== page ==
There has been an exponential increase in the number of companies investigated and penalized under the provisions of the FCPA during the past five years. At an international conference in Frankfurt, Germany in January 2009, Mr. Mendelsohn indicated that enforcement of the FCPA is at an all-time high, and will remain there. This tough stance on FCPA compliance does not just mean more scrutiny for U.S. companies; Mr. Mendelsohn also indicated that the DoJ will investigate foreign and U.S. issuers equally, as well as companies operating within U.S. territories. Other enforcement trends noted by Mr. Mendelsohn included improved international cooperation in the investigation of companies, and the commitment of additional resources in the U.S. to investigate and prosecute companies violating the FCPA.
The costs of running afoul of the FCPA are significant — in addition to fines and penalties, U.S. regulators can require companies to disgorge profits derived from inappropriate activities. Regulators can also require the company to appoint a monitor to report on its compliance, adding cost and taking management time from other important activities. Further, the FCPA provides for prosecution of individuals — including officers and directors. These individual prosecutions do not just involve those responsible for authorizing the inappropriate transactions, but also executives who failed to establish internal controls to prevent or detect the illegal conduct. Mr. Mendelsohn stated that more prosecutions of individuals is no accident — in order for there to be a credible deterrent, violators have to be prosecuted.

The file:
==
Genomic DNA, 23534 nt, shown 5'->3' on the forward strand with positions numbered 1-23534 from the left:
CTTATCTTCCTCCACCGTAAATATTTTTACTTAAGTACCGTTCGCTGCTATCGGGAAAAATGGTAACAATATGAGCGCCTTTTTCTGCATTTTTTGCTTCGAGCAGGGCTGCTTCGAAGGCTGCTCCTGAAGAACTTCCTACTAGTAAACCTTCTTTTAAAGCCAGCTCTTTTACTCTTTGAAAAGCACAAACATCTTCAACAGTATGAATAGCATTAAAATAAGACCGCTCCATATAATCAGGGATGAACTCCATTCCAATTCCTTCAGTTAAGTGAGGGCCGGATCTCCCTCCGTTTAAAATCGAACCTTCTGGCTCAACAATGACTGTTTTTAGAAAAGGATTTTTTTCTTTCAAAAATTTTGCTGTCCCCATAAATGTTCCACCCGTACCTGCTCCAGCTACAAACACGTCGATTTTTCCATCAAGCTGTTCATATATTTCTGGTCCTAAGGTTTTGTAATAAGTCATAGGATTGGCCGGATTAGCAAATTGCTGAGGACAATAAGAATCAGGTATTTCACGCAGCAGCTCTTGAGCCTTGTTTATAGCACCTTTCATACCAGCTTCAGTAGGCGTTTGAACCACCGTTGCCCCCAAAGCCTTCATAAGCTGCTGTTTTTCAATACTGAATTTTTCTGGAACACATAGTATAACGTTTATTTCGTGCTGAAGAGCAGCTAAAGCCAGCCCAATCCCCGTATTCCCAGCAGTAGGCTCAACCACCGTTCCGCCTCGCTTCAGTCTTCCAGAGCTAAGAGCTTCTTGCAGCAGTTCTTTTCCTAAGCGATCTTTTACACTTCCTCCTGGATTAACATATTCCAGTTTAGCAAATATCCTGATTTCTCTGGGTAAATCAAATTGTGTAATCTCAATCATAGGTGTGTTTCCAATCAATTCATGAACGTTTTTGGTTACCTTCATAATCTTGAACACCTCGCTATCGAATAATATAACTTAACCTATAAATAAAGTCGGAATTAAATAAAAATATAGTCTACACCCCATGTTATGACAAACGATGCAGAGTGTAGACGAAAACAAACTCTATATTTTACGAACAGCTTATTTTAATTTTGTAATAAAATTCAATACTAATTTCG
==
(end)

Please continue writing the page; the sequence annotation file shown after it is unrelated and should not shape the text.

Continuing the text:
The statistics noted above for the U.S. indicate that the risks of violating the FCPA have risen, as compliance with this legislation is more closely monitored by regulators than ever before. As well, the cost of non-compliance for the company, its officers and directors has increased significantly.
Key risk factors
As a director, here are some questions to consider in assessing a company's FCPA risks:
If you answered yes to any of these questions, as a director, you should question management about how FCPA risks are identified, evaluated and addressed. You should also question management about what controls are in place to track, approve, record and summarize transactions with government officials.
The increased pursuit of companies running afoul of the FCPA may result in increased pressure on other countries to crack down on improper dealings with government officials. Following the Organization for Economic Co-operation and Development (OECD) Anti-Bribery Convention in 1997, Canada enacted the CFPOA in 1999. The investigation of Niko Resources was launched following the recent dedication by the RCMP of full-time resources to look into alleged CFPOA violations. Note though, that U.S. regulators will not necessarily defer to a foreign jurisdiction — Mr. Mendelsohn indicated that the DoJ will continue with its increased enforcement to, in his words, "level the playing field for companies doing business globally."